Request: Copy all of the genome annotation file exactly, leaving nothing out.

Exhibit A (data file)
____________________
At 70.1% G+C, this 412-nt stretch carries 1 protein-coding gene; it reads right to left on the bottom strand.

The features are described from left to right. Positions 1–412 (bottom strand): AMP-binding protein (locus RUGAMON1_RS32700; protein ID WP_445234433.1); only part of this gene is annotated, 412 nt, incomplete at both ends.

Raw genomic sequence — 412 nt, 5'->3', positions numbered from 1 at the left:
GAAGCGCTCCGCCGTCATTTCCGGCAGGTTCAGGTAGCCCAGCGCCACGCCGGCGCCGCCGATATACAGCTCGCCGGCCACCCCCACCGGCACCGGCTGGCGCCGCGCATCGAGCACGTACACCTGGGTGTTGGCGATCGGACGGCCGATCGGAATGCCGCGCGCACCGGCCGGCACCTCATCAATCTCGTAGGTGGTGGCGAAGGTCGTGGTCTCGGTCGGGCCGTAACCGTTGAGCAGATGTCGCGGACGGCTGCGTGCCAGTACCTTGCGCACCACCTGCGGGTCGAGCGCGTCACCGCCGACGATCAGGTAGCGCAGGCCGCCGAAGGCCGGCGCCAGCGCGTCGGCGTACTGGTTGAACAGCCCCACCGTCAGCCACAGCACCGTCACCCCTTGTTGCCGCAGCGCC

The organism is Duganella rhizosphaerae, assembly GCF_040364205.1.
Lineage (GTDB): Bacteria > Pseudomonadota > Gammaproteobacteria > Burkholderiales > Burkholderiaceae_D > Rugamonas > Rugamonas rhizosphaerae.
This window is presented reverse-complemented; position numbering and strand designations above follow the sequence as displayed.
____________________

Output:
At 70.1% G+C, this 412-nt stretch carries 1 protein-coding gene; it reads right to left on the bottom strand.

The features are described from left to right. Positions 1–412 (bottom strand): AMP-binding protein (locus RUGAMON1_RS32700; protein ID WP_445234433.1); only part of this gene is annotated, 412 nt, incomplete at both ends.

Raw genomic sequence — 412 nt, 5'->3', positions numbered from 1 at the left:
GAAGCGCTCCGCCGTCATTTCCGGCAGGTTCAGGTAGCCCAGCGCCACGCCGGCGCCGCCGATATACAGCTCGCCGGCCACCCCCACCGGCACCGGCTGGCGCCGCGCATCGAGCACGTACACCTGGGTGTTGGCGATCGGACGGCCGATCGGAATGCCGCGCGCACCGGCCGGCACCTCATCAATCTCGTAGGTGGTGGCGAAGGTCGTGGTCTCGGTCGGGCCGTAACCGTTGAGCAGATGTCGCGGACGGCTGCGTGCCAGTACCTTGCGCACCACCTGCGGGTCGAGCGCGTCACCGCCGACGATCAGGTAGCGCAGGCCGCCGAAGGCCGGCGCCAGCGCGTCGGCGTACTGGTTGAACAGCCCCACCGTCAGCCACAGCACCGTCACCCCTTGTTGCCGCAGCGCC

The organism is Duganella rhizosphaerae, assembly GCF_040364205.1.
Lineage (GTDB): Bacteria > Pseudomonadota > Gammaproteobacteria > Burkholderiales > Burkholderiaceae_D > Rugamonas > Rugamonas rhizosphaerae.
This window is presented reverse-complemented; position numbering and strand designations above follow the sequence as displayed.